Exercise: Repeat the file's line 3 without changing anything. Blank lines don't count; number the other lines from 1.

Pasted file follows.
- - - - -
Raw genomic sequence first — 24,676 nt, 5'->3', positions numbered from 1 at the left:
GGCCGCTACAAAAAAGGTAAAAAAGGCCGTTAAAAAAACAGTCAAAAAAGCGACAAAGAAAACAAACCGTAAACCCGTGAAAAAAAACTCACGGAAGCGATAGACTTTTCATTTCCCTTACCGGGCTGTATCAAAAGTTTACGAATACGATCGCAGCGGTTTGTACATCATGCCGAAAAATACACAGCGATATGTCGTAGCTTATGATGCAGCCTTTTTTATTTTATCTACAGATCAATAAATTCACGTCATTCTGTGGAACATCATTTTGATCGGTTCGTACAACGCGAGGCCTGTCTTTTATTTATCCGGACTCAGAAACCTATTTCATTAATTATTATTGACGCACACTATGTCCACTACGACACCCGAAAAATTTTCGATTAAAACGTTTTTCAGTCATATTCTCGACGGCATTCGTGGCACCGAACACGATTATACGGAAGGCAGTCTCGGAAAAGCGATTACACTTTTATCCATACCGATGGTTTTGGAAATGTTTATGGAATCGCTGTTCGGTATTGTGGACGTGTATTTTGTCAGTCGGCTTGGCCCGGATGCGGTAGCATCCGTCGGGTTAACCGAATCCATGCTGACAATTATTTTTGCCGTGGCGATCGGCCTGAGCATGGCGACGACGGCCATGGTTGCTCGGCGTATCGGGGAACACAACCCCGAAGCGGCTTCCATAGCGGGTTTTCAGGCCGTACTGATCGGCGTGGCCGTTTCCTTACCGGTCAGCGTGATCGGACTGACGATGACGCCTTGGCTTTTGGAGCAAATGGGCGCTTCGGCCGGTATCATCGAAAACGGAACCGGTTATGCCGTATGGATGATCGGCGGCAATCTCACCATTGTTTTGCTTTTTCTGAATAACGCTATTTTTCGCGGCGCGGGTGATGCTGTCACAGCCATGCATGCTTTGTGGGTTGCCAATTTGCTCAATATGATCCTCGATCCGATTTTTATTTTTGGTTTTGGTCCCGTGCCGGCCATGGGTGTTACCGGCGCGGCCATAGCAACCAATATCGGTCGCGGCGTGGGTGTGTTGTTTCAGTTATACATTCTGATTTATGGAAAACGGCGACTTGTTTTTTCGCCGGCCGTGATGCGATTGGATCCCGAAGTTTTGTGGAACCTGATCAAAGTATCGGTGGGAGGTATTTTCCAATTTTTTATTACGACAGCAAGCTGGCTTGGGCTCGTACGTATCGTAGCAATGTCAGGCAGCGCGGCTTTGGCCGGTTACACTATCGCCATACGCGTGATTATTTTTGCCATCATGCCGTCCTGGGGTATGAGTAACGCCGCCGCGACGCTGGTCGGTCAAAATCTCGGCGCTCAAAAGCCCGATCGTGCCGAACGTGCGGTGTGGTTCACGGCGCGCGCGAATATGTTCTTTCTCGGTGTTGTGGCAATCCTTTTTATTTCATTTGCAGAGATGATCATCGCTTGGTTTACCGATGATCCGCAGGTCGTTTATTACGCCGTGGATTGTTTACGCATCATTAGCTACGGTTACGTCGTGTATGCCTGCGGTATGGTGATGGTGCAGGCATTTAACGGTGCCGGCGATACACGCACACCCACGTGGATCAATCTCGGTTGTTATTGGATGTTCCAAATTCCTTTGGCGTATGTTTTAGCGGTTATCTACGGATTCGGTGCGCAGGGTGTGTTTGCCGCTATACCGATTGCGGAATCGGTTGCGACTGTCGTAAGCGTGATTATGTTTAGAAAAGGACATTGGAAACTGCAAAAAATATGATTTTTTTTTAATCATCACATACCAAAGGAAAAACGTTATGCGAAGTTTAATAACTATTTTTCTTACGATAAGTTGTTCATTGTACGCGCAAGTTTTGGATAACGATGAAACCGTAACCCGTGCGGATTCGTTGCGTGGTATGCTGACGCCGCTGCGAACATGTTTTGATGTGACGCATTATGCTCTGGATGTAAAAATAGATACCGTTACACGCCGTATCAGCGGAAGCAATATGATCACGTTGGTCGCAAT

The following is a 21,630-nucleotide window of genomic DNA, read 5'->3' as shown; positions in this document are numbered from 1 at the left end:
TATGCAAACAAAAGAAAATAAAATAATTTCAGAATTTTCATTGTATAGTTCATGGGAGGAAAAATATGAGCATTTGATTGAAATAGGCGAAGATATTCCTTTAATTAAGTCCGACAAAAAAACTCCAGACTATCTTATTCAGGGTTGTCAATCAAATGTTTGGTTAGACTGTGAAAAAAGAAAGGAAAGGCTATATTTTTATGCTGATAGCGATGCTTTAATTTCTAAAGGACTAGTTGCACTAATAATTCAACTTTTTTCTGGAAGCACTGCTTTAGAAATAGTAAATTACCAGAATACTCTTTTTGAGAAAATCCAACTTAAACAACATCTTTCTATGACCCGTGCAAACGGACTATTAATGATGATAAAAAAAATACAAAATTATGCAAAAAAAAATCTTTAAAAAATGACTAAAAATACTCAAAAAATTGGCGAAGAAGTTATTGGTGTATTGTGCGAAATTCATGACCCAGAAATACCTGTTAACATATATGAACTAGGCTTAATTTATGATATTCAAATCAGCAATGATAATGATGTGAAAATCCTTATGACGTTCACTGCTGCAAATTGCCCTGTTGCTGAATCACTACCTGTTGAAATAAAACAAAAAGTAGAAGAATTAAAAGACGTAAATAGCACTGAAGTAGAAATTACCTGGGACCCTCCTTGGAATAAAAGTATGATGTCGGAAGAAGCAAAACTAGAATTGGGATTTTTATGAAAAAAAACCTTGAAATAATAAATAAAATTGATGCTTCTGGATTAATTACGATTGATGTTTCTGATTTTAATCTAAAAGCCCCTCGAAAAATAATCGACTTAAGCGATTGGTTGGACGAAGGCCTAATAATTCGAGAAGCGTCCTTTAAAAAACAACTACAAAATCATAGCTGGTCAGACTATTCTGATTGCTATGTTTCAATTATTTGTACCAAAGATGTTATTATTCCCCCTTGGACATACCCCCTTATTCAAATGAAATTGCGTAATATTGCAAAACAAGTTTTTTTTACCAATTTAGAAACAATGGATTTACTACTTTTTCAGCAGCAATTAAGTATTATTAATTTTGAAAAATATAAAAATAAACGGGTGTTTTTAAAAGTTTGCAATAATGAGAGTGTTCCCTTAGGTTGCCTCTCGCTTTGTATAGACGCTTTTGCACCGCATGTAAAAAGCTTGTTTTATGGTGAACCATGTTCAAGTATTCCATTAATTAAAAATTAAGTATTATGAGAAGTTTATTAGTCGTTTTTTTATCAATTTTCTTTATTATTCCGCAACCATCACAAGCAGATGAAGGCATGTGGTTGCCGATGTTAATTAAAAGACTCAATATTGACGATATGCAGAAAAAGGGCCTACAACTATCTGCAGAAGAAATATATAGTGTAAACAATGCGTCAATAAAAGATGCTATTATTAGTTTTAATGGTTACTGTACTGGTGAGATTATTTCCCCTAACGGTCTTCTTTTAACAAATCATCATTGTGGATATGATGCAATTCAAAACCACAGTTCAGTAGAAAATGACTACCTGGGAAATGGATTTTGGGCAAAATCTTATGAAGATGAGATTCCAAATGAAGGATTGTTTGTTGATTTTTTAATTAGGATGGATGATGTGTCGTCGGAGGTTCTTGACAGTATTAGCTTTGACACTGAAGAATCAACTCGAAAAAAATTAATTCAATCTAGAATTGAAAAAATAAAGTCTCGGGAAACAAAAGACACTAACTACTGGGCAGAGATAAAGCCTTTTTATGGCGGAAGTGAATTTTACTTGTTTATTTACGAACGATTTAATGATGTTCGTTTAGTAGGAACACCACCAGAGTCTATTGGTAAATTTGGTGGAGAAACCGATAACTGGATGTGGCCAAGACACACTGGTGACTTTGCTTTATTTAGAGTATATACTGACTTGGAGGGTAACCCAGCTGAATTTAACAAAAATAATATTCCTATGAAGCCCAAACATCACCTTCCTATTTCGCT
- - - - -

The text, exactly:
The following is a 21,630-nucleotide window of genomic DNA, read 5'->3' as shown; positions in this document are numbered from 1 at the left end: